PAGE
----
IKE ICI-IS3A DAIY Pae.Fitee
-THE MICHIGAN DAILY
INJURY ENDS CAREER
By The Associated Press A NATIVE of Weston, Ontar-
PHILADELPHIA - Flyers io, the 34-year-old Ashbee broke
defenseman Barry Ashbee re- into the NHL in 1965 with the
tired from professional Hockey Bruins. But he played in only
yesterday, his career cut short 14 games, sitting out part of the
by an eye injury suffered in season with a neck injury and
Stanley Cup play. all of the next season after spin-
"I don't have enough vision al surgery.
in the right eye to continue to H
play hockey and the doctor says He was traded to the Her-
it isn't going to improve," Ash- shey Bears of the American
bee announced at a news confer- Hockey League and was picked
ence. up by the Flyers in 1970. Al-
HE WAS injured by a puck though not a prolific scorer, he
fired by Dale Rolfe of the New gained the reputation as a tough
York Rangers in a National forechecker and an excellent
hockey League semifinal play- penalty killer. He was named
off game April 28. The Flyers to the NHL's All-Star team this
beat New York in that series, season.
then whipped the Boston Bruins
to win the cup.
"There is a scar in the cen- Eastern Michigan L
tral portion of the retina due to
hemmorrhaging which took THUR., FRI., SAT
place when he was hit,' e x - Quirk Auditorium
plamed Ashbee's physician,
Dr. William Tasman. "This will
prevent his ever regaining full
sight in the eye. Barry can do
almost everything except play
hockey." CPA b
"WHEN I was a kid, I guess
six years old, I dreamed of the
Stanley Cup," said Ashbee, his
injured eye hidden by sunglass-
es. "No I'm not bitter. But it's
helped me to appreciate the
Stanley Cup a lot more. A lot of
people work a lifetime a n d
haven't achieved what they
were after. At 34 I achieved it,
so I really can't be bitter."
The Flyers have offered him a
job in the organization but Ash-
bee, recently named vice presi-
dent o fthe Philadelphia Wings
of the fledgling National La-
crosse League, is not sure whe-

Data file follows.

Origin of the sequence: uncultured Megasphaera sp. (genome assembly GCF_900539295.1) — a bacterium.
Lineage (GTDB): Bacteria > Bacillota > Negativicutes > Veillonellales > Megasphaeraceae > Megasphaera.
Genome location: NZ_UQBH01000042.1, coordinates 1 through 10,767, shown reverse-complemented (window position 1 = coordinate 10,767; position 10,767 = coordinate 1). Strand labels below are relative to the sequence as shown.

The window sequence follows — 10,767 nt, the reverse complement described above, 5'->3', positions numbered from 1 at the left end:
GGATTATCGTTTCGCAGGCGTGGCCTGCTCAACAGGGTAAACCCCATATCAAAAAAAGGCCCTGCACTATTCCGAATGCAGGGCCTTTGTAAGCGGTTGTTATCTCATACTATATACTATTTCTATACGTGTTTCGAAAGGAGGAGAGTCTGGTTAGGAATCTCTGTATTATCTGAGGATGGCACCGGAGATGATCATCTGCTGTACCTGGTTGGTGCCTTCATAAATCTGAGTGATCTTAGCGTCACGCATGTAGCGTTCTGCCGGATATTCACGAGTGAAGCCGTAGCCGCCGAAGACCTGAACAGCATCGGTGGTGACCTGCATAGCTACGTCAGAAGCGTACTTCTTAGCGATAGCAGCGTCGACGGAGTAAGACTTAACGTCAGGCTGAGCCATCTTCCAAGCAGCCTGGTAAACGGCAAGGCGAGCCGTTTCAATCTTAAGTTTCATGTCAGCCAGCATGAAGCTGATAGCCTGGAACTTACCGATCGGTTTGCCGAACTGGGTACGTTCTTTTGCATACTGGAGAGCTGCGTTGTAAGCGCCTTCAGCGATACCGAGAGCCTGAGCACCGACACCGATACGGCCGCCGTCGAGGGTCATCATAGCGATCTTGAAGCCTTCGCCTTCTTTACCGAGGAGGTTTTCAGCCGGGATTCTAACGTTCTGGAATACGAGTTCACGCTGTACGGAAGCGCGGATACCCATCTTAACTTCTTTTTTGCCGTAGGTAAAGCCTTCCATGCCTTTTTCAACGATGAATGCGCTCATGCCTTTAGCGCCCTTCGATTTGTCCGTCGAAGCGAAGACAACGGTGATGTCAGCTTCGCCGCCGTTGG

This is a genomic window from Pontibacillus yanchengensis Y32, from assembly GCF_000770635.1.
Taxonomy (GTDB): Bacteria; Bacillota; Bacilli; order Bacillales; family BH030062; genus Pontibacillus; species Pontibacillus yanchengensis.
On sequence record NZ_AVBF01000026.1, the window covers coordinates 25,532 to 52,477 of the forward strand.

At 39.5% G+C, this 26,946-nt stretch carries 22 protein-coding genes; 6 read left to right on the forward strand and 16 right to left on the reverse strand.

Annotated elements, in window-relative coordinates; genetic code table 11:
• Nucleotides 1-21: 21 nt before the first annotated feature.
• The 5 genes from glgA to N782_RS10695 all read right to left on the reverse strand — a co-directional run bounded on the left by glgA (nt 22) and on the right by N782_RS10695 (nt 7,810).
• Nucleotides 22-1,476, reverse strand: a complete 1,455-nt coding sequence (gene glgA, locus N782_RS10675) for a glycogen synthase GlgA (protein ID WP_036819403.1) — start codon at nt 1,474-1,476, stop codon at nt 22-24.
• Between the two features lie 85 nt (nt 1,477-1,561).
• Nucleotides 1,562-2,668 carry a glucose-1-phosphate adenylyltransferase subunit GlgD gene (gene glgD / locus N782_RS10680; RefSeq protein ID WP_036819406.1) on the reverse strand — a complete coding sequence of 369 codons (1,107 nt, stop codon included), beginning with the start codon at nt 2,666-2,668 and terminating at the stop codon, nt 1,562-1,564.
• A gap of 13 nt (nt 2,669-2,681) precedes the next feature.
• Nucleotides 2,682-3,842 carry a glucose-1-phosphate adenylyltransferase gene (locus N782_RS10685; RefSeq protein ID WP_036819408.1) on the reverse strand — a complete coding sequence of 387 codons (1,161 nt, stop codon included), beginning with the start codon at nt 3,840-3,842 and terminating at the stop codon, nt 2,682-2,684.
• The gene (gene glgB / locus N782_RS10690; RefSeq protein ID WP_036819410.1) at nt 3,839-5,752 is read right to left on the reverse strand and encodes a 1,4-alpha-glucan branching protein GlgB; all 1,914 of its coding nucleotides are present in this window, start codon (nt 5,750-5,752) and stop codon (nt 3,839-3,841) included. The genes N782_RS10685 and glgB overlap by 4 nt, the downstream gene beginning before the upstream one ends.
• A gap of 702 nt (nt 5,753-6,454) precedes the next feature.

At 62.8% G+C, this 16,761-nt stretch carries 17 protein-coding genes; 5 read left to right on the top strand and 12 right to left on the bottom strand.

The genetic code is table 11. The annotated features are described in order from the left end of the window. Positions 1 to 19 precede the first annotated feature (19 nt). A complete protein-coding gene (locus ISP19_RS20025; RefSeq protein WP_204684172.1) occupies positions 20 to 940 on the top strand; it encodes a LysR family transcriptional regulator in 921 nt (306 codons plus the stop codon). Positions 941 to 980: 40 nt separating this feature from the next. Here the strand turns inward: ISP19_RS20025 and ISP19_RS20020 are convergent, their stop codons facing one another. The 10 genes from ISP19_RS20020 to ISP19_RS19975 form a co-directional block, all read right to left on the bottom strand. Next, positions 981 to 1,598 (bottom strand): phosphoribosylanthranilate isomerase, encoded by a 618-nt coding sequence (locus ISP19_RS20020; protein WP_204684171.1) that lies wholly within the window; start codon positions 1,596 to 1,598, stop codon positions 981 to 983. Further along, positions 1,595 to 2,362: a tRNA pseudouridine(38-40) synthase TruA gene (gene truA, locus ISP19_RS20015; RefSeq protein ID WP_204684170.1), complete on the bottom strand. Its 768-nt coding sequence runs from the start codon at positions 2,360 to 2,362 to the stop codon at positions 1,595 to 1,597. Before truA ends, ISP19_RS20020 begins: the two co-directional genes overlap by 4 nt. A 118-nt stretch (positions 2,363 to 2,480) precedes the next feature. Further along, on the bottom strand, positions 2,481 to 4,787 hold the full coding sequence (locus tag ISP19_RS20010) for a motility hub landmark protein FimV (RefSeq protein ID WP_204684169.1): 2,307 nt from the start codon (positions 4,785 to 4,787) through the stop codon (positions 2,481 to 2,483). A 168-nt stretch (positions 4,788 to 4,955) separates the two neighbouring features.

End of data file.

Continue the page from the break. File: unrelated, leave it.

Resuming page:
ther he'll stay on.
r.-JU N E 6,7, 8
GORDIE HOWE exhibits the
lassic swing that made him
hockey's all-tiine leading goal
scorer, although this time it's
with a golf club. The 46-year
Did hockey superstar was tak-
ing part in his own golf tourna-
ment at the Plum Hollow Golf
Club in Detroit, Monday. Des-
pite his advanced age Howe
was named the Most Valuable
Playerin the World H o c k e y
Association in this his first
year. Along with sons Mark and
Marty, Howe led the Houston
Aeros to the WHA championship.
Meet & Greet
1429 Hill Street
MAIL ORDERS ONLY NOW THROUGH JULY 1
SINGLE TICKETS ON SALE JULY 8
7 R~es-rsA -
] : at4 Nte
Are you still
the way, your
In the first grade, when you were taught
to read "Run Spot Run," you had to read it
out loud. Word-by-word. Later, in the second
grade, you were asked to read silently. But'
you couldn't do it.
You stopped reading out loud, but you
continued to say every word to yourself.
Chances are, you're doing it right now.
This means that you read only as fast
as you talk. About 250 to 300 words per
minute. (Guiness' Book of World Records
lists 4ohnF. Kennedy 4s. delivering the fast-
est speech on record: 327 words per
The Evelyn Wood Course teaches you
to read without mentally saying each word
to yourself. Instead of reading one word at
a time, you'll learn to read groups of words.
To see how natural this'is, look at the
dot over the line in bold type.
grass is green-
You, immediately see all three words.
Now look at the dot between the next two
lines of type,.
and it grows
when it rains
With training, you'll learn to use your
inate ability to see groups of words.
As an Evelyn Wood graduate, you'll be
able to read between 1,000 and 3,000
words per minute . . . depending on the
difficulty of the 'material.
At 1,000 words per minute, you'll be
able to read a text book like Hofstadtier's
American Political Tradition and finish
each chapter in 11 minutes.
At 2,000 words per minute, you'll be
able to.feAd a magazine like Time or News-
At 3,000 words per minute, you'll be
able to read the 447 page novel The God-
father in 1 hour and 4 minutes.
These are documented statistics based
on the results of the 450,000 people who
have enrolled in the Evelyn Wood course
since its inception in 1959.
The course isn't complicated. There
are no machines. There are no notes to
take. And you don't have to memorize any-
95% of our graduates have improved
their reading ability by an average of 4.7
times. On rare occasions, a graduate's read-
ing ability isn't improved by at least 3 times.
In these instances, the tuition is completely
Take a free
on Evelyn Wood.
Do you want to see how the course
Then take a free Mini-Lesson.T The
Mini-Lesson is. an hour long peek at what
the Evelyn Wood course offers.
We'll show you how it's possible to
accelerate your speed without skipping a
sigie word, You'll have a chance to try your
hand at it, and before it's over, you'll actually
increase your reading speed. (You'll only
increase it a little, but it's a start.)
We'll show you how we can extend your
memory. And we'll show you how we make
chapter outlining obsolete.
Take a Mini-Lesson this week. It's a
wild hour. And it's free.
ALL MINI-LESSONS HELD AT: HOWARD JOHNSON'S MOTOR LODGE
ICarpenter Rd., Ypsilanti)I
JUNE 4-5-i-7 P.M.
Evelyn Wood Reading Dynamics
17320 W. Eight Mile Road
Southfield, Mich. 48075-313-353-5111
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